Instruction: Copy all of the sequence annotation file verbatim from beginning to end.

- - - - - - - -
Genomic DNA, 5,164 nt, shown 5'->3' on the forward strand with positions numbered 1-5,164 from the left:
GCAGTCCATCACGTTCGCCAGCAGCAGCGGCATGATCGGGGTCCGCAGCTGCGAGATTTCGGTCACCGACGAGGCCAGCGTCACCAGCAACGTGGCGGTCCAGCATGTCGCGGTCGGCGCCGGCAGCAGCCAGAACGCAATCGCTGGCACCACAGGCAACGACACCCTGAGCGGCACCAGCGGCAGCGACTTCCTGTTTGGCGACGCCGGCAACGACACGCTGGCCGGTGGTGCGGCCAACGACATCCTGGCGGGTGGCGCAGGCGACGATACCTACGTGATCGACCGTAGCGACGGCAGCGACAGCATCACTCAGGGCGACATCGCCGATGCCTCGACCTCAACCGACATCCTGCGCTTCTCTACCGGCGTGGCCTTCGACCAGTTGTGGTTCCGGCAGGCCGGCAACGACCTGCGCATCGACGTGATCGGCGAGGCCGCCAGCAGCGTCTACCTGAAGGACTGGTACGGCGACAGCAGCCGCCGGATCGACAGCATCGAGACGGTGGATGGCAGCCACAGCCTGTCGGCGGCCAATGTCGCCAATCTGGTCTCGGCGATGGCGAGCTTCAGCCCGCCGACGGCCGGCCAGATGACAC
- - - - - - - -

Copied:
Genomic DNA, 5,164 nt, shown 5'->3' on the forward strand with positions numbered 1-5,164 from the left:
GCAGTCCATCACGTTCGCCAGCAGCAGCGGCATGATCGGGGTCCGCAGCTGCGAGATTTCGGTCACCGACGAGGCCAGCGTCACCAGCAACGTGGCGGTCCAGCATGTCGCGGTCGGCGCCGGCAGCAGCCAGAACGCAATCGCTGGCACCACAGGCAACGACACCCTGAGCGGCACCAGCGGCAGCGACTTCCTGTTTGGCGACGCCGGCAACGACACGCTGGCCGGTGGTGCGGCCAACGACATCCTGGCGGGTGGCGCAGGCGACGATACCTACGTGATCGACCGTAGCGACGGCAGCGACAGCATCACTCAGGGCGACATCGCCGATGCCTCGACCTCAACCGACATCCTGCGCTTCTCTACCGGCGTGGCCTTCGACCAGTTGTGGTTCCGGCAGGCCGGCAACGACCTGCGCATCGACGTGATCGGCGAGGCCGCCAGCAGCGTCTACCTGAAGGACTGGTACGGCGACAGCAGCCGCCGGATCGACAGCATCGAGACGGTGGATGGCAGCCACAGCCTGTCGGCGGCCAATGTCGCCAATCTGGTCTCGGCGATGGCGAGCTTCAGCCCGCCGACGGCCGGCCAGATGACAC